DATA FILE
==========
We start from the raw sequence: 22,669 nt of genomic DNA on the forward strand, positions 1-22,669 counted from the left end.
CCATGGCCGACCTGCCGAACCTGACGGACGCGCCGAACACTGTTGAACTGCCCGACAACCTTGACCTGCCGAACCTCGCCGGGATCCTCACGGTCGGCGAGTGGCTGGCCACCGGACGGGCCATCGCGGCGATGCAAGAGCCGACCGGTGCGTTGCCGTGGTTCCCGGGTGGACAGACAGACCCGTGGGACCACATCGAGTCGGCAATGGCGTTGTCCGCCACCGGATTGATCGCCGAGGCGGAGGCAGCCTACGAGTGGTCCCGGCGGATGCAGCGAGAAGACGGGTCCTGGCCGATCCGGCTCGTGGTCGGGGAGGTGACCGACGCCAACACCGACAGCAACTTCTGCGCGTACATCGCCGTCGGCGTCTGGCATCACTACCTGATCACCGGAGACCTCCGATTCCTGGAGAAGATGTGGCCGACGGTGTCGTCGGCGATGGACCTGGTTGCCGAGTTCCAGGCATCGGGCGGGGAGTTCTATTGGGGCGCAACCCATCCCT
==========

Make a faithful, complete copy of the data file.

We start from the raw sequence: 22,669 nt of genomic DNA on the forward strand, positions 1-22,669 counted from the left end.
CCATGGCCGACCTGCCGAACCTGACGGACGCGCCGAACACTGTTGAACTGCCCGACAACCTTGACCTGCCGAACCTCGCCGGGATCCTCACGGTCGGCGAGTGGCTGGCCACCGGACGGGCCATCGCGGCGATGCAAGAGCCGACCGGTGCGTTGCCGTGGTTCCCGGGTGGACAGACAGACCCGTGGGACCACATCGAGTCGGCAATGGCGTTGTCCGCCACCGGATTGATCGCCGAGGCGGAGGCAGCCTACGAGTGGTCCCGGCGGATGCAGCGAGAAGACGGGTCCTGGCCGATCCGGCTCGTGGTCGGGGAGGTGACCGACGCCAACACCGACAGCAACTTCTGCGCGTACATCGCCGTCGGCGTCTGGCATCACTACCTGATCACCGGAGACCTCCGATTCCTGGAGAAGATGTGGCCGACGGTGTCGTCGGCGATGGACCTGGTTGCCGAGTTCCAGGCATCGGGCGGGGAGTTCTATTGGGGCGCAACCCATCCCT